JP Morgan analysts have labelled the liquidity of Macau casino concessionaire SJM Holdings as “worrying” amid concerns over its ability to refinance while the COVID-19 pandemic drags on.
In a Friday note outlining potential stock opportunities for investors, the investment bank suggests that liquidity is not of any immediate concern to five of Macau’s six casino licensees, with the exception being SJM.
While most operators have ample liquidity to withstand another 18 months to four years “even at current levels of demand run-rates under near-shutdown of border,” analysts DS Kim, Amanda Cheng and Livy Lyu write that this does not apply to Galaxy Entertainment Group – which has cash reserves to last for “30+ years” – and SJM with “only about half a year.”
“SJM’s liquidity is somewhat worrying as its loan re-financing effort has stalled pending government approval, hence it’d have to seek external funding in our view,” the state. “Plus, note SJM’s [operating expenses] are likely to rise from 2H22 amid the likely closure of some satellite casinos, as we believe SJM will have to bring their gaming staffs on its own payroll.
“This would shorten its liquidity runway even further.”
The analysts’ comments come two months after ratings agency Fitch downgraded SJM’s Long-Term Foreign-Currency Issuer Default Rating and senior unsecured rating from “BB+” to “BB” due to the company’s slow pace in securing a new loan facility and uncertainty over license renewal.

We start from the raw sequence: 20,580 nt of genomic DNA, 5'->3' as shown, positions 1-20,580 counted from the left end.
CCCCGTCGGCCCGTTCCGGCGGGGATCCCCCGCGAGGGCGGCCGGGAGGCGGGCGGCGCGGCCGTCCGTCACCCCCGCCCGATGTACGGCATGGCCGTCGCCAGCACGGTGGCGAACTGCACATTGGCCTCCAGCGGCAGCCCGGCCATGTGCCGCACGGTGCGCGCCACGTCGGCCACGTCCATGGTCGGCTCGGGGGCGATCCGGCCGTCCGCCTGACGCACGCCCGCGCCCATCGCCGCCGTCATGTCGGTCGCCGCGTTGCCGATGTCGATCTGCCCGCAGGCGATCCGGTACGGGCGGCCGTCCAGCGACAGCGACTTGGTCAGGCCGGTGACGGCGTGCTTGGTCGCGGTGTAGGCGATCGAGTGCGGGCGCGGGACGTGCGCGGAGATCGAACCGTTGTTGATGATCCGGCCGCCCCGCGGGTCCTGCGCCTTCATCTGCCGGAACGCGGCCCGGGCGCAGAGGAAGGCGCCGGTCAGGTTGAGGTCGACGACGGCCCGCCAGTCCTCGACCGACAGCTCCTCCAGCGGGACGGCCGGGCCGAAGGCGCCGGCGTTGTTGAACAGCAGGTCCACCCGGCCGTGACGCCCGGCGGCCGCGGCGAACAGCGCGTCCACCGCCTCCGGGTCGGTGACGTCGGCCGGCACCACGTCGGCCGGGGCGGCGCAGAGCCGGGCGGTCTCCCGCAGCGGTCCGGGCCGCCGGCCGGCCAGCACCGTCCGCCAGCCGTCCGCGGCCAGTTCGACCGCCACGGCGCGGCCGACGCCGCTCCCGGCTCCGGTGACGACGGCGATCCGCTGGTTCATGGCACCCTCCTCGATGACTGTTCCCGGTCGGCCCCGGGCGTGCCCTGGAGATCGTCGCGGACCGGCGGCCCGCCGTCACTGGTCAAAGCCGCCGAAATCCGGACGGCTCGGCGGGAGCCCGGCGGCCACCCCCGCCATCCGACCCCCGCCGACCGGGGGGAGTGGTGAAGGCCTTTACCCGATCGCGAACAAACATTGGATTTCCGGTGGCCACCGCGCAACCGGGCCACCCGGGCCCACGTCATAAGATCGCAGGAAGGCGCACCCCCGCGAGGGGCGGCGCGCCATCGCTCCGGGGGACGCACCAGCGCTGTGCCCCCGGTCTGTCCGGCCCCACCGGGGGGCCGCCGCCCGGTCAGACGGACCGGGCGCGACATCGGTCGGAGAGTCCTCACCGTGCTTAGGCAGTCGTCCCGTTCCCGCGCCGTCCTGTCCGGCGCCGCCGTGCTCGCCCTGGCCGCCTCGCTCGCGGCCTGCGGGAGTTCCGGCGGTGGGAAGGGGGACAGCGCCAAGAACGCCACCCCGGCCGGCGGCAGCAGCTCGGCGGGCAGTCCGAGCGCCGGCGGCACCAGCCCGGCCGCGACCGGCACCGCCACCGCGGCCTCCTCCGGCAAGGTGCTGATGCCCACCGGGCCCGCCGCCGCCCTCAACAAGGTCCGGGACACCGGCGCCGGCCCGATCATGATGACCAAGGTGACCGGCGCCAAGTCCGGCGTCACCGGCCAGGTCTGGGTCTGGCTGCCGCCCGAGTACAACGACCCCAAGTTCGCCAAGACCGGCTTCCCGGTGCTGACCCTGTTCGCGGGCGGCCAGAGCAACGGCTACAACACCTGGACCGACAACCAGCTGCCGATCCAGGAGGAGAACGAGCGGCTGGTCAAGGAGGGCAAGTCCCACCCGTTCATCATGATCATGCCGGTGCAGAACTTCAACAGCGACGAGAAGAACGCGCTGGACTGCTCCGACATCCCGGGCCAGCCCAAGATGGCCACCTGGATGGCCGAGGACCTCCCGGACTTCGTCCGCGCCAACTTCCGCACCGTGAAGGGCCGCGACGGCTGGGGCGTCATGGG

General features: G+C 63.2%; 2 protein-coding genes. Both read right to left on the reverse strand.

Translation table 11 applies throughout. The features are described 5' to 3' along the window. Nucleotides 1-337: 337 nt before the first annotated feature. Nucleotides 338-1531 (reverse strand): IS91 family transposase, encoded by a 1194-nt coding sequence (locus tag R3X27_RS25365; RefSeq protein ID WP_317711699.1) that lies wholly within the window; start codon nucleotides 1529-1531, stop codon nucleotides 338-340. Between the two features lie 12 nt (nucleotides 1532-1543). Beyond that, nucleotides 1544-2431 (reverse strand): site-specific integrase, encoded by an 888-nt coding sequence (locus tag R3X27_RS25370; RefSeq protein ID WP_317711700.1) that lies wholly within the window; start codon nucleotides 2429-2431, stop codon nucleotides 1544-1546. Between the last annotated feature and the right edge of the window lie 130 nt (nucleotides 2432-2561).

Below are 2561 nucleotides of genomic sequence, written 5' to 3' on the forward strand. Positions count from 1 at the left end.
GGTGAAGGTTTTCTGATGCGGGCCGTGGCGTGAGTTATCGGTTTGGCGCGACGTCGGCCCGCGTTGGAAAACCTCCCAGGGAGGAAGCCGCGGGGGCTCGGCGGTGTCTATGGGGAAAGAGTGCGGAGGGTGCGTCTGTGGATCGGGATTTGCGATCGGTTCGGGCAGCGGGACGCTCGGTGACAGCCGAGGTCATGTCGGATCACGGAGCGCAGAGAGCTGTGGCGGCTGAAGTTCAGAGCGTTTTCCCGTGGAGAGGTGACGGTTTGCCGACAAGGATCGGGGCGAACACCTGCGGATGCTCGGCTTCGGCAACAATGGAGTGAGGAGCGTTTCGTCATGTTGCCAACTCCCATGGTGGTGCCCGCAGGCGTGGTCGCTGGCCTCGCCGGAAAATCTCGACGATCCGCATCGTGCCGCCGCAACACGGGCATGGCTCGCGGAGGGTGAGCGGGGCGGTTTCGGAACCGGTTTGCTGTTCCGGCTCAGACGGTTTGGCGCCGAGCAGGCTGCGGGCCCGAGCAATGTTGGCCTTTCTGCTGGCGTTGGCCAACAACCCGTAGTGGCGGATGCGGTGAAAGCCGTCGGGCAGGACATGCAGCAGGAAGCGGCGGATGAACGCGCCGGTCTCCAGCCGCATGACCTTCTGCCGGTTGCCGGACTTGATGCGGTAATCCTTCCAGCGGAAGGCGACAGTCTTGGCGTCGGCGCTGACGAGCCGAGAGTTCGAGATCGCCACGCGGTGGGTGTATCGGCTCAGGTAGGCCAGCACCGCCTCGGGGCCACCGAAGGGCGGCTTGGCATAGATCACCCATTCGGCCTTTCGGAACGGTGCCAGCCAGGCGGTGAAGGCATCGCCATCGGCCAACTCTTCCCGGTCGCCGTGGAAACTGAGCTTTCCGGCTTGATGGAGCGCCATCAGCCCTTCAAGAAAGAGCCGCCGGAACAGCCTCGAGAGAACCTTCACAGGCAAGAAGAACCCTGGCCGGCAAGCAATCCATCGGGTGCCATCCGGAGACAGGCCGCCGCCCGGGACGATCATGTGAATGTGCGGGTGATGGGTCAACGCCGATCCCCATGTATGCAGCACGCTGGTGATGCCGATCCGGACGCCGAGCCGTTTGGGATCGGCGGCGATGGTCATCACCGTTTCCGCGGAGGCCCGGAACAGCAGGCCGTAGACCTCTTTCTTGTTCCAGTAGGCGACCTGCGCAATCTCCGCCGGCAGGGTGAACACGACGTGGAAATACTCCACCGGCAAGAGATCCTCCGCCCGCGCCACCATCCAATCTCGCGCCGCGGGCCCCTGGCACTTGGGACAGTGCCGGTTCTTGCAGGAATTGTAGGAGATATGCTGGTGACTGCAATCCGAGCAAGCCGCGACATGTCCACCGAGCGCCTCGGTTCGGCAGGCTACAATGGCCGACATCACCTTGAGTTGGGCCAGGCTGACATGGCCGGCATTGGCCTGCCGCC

However, in her Chairman’s Statement published in SJM’s Annual Report last week, Chairman Daisy Ho expressed confidence in the company’s “continued future presence in Macau”.
JP Morgan also noted there was now “reduced (if not largely removed) risks of license renewal” since the start of the year given recent clarity provided by the Macau SAR Government.
While the analysts have maintained SJM as their least preferred stock, they see Sands China as a unique long-term opportunity.
“While it’s tempting to throw in the towel given near-zero visibility on China’s re-opening policy, we feel it may actually be difficult for these stocks to further disappoint investors here given the (worst) level of investor apathy, sentiment and positioning, as well as current valuation,” they write.
“In short, we see the risk/reward tilted positively for those who can play a ‘waiting game’ for China to allow easier travel/mobility into 2023, and we suggest using volatility to gradually build positions on quality names.”